OVER the past four years the Philippines has shown a steady improvement in Transparency International’s corruption league table. In 2010, the Philippines was 134th (which meant that 133 countries were deemed to be less corrupt than ourselves), to 129th in 2011, 105th in 2012 and 94th in 2013. An improvement of 40 countries in four years is good, although the level of absolute corruption is still very high. On a scale of 0 to 100, where 100 is squeaky clean and 0 is the opposite, we are now at 34 – well short of satisfactory.

The fight against corruption is an attrition process whereby, hopefully, the strength of the corrupt ones can gradually be reduced through sustained attack or pressure.

Are there grounds for optimism? I believe there are. There is a sense that people’s views are being listened to which encourages a more vigorous discussion as to what is going on. Vigor causes greater "heat" to be applied against those who may be involved in questionable activities.

Last year’s rallies drew attention to some dysfunctions affecting our society and to affirm that any factor, such as the manifest cheating associated with some Priority Development Assistance Fund (PDAF) projects, is unacceptable.

The Supreme Court (SC) is playing its part in dealing with allegedly anomalous situations that can arise from our imperfect governance. Recently it found that PDAF is unconstitutional. Although the eradication of PDAF may not prevent an unscrupulous president from buying support from Congress by allowing favored legislators access to funds without properly accounting for them, it does make this process more difficult. For example, the Disbursement Acceleration Program (DAP) has loopholes which creates opportunities for "projects" to be implemented without properly accounting for the funds. The SC is currently deliberating on the DAP issue. If PDAF is deemed to be unconstitutional, then DAP may be unconstitutional as well.

The SC is also wrestling with the problems faced by a quarter of the Nation’s electricity consumers whereby in November and December 2013, Meralco was unable to obtain electricity at reasonable prices. It used the Wholesale Electricity Spot Market (WESM) (previously hailed by former Energy Secretary Almendras as being a mechanism in which electricity could be obtained at reasonable prices) but due to a shortage of electricity was forced to pay enormous costs, reportedly up to P62 per kilowatt hour.

Was there collusion amongst electricity suppliers to create an avoidable shortage?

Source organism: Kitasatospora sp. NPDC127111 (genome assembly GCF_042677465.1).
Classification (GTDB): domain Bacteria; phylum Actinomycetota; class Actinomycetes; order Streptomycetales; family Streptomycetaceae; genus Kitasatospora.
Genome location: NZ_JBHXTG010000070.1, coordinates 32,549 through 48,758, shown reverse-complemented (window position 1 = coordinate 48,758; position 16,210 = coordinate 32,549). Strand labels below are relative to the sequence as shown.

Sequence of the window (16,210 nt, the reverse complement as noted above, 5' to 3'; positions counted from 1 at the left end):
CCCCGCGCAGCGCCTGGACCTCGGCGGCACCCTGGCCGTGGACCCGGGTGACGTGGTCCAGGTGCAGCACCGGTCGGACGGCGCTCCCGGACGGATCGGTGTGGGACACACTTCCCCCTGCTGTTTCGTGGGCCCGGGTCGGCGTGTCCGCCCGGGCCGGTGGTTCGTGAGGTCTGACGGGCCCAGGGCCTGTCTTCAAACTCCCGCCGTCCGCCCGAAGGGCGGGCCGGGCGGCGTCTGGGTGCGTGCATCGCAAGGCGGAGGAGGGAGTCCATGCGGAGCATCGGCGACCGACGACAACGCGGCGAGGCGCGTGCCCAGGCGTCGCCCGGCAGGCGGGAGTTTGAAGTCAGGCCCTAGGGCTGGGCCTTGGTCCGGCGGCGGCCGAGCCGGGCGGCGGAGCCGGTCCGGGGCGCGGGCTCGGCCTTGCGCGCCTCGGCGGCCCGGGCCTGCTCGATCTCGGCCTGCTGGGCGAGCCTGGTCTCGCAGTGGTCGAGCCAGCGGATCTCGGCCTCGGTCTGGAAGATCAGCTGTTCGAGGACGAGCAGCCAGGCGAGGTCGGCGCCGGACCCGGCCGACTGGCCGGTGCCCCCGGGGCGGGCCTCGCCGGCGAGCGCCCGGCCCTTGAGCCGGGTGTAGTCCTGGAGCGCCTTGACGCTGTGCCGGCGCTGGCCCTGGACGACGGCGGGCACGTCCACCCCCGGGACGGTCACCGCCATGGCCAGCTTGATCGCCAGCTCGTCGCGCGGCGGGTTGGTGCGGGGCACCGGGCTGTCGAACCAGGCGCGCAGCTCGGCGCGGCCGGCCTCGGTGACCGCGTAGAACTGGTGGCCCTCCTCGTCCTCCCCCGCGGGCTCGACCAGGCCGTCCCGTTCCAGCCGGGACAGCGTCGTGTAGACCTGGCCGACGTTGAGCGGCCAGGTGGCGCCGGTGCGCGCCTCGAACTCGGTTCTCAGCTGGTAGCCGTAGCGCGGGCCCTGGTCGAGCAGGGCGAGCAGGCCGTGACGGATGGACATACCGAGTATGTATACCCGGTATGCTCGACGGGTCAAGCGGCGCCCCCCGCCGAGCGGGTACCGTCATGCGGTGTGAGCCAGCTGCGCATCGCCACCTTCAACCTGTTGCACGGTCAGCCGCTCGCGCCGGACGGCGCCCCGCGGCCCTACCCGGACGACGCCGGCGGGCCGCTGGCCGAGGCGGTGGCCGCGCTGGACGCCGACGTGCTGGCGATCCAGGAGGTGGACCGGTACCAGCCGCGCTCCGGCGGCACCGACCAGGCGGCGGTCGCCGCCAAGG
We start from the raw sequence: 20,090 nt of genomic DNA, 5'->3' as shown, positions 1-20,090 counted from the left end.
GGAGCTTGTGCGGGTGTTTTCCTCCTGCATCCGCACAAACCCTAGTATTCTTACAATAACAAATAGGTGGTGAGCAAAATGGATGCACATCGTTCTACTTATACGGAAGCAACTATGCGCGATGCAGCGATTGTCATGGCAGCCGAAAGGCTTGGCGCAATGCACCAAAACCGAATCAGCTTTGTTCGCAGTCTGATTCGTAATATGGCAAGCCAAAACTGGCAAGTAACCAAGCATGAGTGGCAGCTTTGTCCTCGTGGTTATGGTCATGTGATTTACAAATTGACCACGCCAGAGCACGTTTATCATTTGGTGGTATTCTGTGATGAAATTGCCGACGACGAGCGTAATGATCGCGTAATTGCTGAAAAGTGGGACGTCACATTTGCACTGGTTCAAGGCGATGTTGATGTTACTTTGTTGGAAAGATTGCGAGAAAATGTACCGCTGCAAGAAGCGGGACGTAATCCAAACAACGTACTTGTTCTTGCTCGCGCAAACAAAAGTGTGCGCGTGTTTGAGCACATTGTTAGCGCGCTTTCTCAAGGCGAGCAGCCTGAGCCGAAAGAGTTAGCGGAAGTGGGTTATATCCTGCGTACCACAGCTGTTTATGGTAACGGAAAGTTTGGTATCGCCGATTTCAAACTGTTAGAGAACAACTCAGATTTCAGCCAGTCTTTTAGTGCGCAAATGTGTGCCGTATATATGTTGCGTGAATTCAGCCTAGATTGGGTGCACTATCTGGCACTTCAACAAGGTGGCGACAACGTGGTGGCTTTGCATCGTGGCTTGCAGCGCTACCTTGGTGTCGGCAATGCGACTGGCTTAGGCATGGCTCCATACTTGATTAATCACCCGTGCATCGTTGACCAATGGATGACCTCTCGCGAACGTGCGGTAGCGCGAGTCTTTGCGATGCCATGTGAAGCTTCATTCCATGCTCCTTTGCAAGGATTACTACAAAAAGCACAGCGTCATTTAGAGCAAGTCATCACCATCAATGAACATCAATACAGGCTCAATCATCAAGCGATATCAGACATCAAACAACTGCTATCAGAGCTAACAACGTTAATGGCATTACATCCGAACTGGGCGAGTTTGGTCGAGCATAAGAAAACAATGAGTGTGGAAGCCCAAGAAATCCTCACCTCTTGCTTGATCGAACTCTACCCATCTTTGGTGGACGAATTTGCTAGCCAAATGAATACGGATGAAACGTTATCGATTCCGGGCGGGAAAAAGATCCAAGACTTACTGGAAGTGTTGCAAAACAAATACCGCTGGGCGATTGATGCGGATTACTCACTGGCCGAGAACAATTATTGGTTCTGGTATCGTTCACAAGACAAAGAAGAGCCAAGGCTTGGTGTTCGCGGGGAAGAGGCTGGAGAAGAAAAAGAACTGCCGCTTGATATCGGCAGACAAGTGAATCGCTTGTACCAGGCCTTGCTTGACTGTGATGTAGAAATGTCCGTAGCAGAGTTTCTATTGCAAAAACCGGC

Obviously! We reply. But "obviously" does not cut it with the SC and collusion is notoriously hard to prove as it depends on circumstantial evidence. We salute those who petitioned the SC in this case, especially Bayan Muna Rep. Neri Colmenares who is spearheading the representations.

The SC has also included the Energy Regulatory Commission (ERC) as well as six electricity suppliers who need to answer the petitioners.

The SC is setting a rapid tempo for this case. This should enable the truth to emerge. One of the problems found in highly corrupt nations is that it takes too long for cases to be resolved which creates opportunities for the nefarious ones to bury the truth.

Last week, it was announced that the SC had upheld the dismissal of the robbery with intimidation case against former Justice Secretary Hernando Perez accused of extorting US$2 million from Mark Jimenez in February 2001. Apparently, the Ombudsman investigators spent five years conducting a preliminary investigation before the case was filed in the Sandiganbayan in April 2008.

The SC mentioned the respondents’ rights under the Constitution to the speedy disposition of their cases. I suppose that depends on who is responsible for the delay. If the respondent is responsible, presumably he waives his right to speedy disposition.

Which brings us to Monico. In January 2008, Bacolod City Regional Trial Court was hearing the case involving alleged overprice of computers supplied to some local schools. At this stage there was some fingerpointing between Monico and local Department of Education officials as to who was responsible.

The case was then referred to the Ombudsman. We have heard no decisive news since. What is happening? Is it possible for Mayor Puentevella to say that if the case against Nani Perez was dismissed because Constitutionally he is entitled to a speedy disposition, then so is he?

Why is the Ombudsman taking so long? The Ombudsman, Conchita Carpio Morales has spoken of "zero backlog." We wish her well with this laudable aim but we have to question whether the annual P1 billion investment in the Ombudsman’s Office is producing value for money.

“Man’s capacity for justice makes democracy possible, but man’s inclination to injustice makes democracy necessary.” - Reinhold Niebuhr 1892-1971; Children of Light and Children of Darkness (1944)